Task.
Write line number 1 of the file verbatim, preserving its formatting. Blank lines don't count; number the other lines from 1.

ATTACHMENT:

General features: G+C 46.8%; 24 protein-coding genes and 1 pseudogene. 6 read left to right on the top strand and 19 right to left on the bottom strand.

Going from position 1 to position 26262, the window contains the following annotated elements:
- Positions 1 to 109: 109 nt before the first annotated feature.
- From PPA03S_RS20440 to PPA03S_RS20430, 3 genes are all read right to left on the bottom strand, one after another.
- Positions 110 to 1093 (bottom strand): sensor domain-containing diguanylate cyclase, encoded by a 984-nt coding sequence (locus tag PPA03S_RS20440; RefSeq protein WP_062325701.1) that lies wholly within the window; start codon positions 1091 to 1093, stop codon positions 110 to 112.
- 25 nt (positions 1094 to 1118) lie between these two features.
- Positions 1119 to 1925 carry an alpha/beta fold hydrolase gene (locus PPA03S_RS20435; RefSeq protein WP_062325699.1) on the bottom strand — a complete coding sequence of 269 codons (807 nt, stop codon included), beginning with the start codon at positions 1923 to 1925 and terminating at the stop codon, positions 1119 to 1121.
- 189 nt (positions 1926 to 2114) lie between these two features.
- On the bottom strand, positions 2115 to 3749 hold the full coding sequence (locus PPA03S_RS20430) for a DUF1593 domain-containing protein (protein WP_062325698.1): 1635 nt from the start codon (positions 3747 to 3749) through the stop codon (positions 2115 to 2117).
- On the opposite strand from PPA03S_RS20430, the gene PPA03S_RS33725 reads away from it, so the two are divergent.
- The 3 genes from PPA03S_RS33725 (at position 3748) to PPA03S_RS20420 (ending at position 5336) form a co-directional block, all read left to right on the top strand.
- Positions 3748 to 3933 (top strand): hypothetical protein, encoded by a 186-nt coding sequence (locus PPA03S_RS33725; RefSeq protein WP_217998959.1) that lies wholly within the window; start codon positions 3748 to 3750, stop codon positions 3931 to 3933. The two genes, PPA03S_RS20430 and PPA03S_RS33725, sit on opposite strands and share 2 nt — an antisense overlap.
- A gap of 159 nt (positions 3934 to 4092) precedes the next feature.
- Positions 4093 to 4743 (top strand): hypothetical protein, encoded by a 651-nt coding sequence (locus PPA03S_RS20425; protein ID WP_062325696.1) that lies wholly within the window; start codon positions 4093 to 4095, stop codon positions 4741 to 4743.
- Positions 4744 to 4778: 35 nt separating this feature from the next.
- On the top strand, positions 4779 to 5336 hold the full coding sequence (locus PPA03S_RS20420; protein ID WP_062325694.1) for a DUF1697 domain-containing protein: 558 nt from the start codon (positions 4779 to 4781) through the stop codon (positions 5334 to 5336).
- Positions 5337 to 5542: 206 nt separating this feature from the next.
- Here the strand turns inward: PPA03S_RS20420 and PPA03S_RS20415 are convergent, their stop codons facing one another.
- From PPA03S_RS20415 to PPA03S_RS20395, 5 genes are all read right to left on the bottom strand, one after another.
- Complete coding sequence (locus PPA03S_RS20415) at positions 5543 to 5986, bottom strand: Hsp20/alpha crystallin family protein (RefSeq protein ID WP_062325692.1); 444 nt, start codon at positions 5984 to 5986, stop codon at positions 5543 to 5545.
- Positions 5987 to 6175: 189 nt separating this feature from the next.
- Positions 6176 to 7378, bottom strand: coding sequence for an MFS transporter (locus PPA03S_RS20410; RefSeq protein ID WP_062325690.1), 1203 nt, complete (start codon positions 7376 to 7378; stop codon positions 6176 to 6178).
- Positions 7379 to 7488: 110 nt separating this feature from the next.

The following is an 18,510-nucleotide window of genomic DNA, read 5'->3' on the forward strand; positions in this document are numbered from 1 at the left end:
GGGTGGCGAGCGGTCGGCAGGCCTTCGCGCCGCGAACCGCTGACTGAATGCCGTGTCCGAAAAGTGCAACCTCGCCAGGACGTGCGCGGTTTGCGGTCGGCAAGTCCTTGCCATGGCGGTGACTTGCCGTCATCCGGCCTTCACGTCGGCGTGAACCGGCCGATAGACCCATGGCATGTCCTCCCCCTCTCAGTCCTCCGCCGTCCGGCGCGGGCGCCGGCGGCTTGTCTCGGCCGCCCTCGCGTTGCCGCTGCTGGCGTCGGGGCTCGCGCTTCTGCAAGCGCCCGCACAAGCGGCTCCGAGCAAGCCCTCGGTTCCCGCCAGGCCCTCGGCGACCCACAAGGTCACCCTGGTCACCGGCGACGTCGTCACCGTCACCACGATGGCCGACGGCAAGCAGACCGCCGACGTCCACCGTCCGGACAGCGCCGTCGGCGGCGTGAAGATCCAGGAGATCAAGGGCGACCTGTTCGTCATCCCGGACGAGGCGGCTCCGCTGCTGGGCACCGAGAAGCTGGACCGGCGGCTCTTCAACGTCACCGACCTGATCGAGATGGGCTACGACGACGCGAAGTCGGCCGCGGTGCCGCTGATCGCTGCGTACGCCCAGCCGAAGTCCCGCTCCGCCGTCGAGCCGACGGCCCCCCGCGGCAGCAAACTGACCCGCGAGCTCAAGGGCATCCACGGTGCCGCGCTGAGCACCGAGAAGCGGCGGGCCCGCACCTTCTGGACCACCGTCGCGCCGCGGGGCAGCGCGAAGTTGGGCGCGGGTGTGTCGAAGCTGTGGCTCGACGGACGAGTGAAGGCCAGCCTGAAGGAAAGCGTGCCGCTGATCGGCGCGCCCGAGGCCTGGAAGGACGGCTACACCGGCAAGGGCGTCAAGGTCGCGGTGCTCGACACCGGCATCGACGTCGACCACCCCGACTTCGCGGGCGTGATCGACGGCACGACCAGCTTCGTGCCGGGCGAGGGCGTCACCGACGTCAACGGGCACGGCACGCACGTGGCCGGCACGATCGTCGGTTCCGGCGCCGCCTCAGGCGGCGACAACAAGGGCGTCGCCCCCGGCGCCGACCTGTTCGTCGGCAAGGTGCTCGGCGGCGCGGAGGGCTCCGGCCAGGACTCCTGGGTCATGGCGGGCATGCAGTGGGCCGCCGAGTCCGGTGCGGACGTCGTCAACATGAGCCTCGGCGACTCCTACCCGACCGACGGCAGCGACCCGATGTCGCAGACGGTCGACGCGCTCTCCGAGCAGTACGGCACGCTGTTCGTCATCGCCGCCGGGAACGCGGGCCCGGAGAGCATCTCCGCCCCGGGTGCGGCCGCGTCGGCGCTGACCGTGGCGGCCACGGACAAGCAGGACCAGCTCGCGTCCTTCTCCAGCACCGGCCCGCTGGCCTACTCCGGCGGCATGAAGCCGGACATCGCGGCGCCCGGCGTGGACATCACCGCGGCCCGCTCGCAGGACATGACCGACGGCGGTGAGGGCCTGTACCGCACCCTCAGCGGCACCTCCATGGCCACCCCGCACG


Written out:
General features: G+C 46.8%; 24 protein-coding genes and 1 pseudogene. 6 read left to right on the top strand and 19 right to left on the bottom strand.